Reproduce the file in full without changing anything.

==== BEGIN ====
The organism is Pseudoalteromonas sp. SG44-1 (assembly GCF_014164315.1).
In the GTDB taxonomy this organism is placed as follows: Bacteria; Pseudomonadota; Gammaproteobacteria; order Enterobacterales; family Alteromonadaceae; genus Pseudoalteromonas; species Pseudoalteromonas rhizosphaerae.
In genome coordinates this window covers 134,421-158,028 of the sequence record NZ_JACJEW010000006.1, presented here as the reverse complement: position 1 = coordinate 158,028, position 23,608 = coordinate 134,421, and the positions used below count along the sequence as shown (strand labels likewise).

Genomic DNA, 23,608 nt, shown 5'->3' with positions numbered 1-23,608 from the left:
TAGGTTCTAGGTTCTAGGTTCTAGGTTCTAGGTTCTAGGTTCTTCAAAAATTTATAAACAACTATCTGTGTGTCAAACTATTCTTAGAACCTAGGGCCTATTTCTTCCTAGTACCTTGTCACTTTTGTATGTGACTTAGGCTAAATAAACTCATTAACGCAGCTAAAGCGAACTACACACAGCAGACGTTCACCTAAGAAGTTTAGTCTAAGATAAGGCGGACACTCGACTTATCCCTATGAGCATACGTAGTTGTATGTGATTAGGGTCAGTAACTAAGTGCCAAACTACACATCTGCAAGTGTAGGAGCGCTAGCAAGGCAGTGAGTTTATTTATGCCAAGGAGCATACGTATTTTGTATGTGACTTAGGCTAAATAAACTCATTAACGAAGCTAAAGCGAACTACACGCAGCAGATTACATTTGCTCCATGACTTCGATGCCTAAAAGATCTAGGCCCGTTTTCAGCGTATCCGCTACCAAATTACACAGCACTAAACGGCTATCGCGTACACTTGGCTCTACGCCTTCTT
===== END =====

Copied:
The organism is Pseudoalteromonas sp. SG44-1 (assembly GCF_014164315.1).
In the GTDB taxonomy this organism is placed as follows: Bacteria; Pseudomonadota; Gammaproteobacteria; order Enterobacterales; family Alteromonadaceae; genus Pseudoalteromonas; species Pseudoalteromonas rhizosphaerae.
In genome coordinates this window covers 134,421-158,028 of the sequence record NZ_JACJEW010000006.1, presented here as the reverse complement: position 1 = coordinate 158,028, position 23,608 = coordinate 134,421, and the positions used below count along the sequence as shown (strand labels likewise).

Genomic DNA, 23,608 nt, shown 5'->3' with positions numbered 1-23,608 from the left:
TAGGTTCTAGGTTCTAGGTTCTAGGTTCTAGGTTCTAGGTTCTTCAAAAATTTATAAACAACTATCTGTGTGTCAAACTATTCTTAGAACCTAGGGCCTATTTCTTCCTAGTACCTTGTCACTTTTGTATGTGACTTAGGCTAAATAAACTCATTAACGCAGCTAAAGCGAACTACACACAGCAGACGTTCACCTAAGAAGTTTAGTCTAAGATAAGGCGGACACTCGACTTATCCCTATGAGCATACGTAGTTGTATGTGATTAGGGTCAGTAACTAAGTGCCAAACTACACATCTGCAAGTGTAGGAGCGCTAGCAAGGCAGTGAGTTTATTTATGCCAAGGAGCATACGTATTTTGTATGTGACTTAGGCTAAATAAACTCATTAACGAAGCTAAAGCGAACTACACGCAGCAGATTACATTTGCTCCATGACTTCGATGCCTAAAAGATCTAGGCCCGTTTTCAGCGTATCCGCTACCAAATTACACAGCACTAAACGGCTATCGCGTACACTTGGCTCTACGCCTTCTT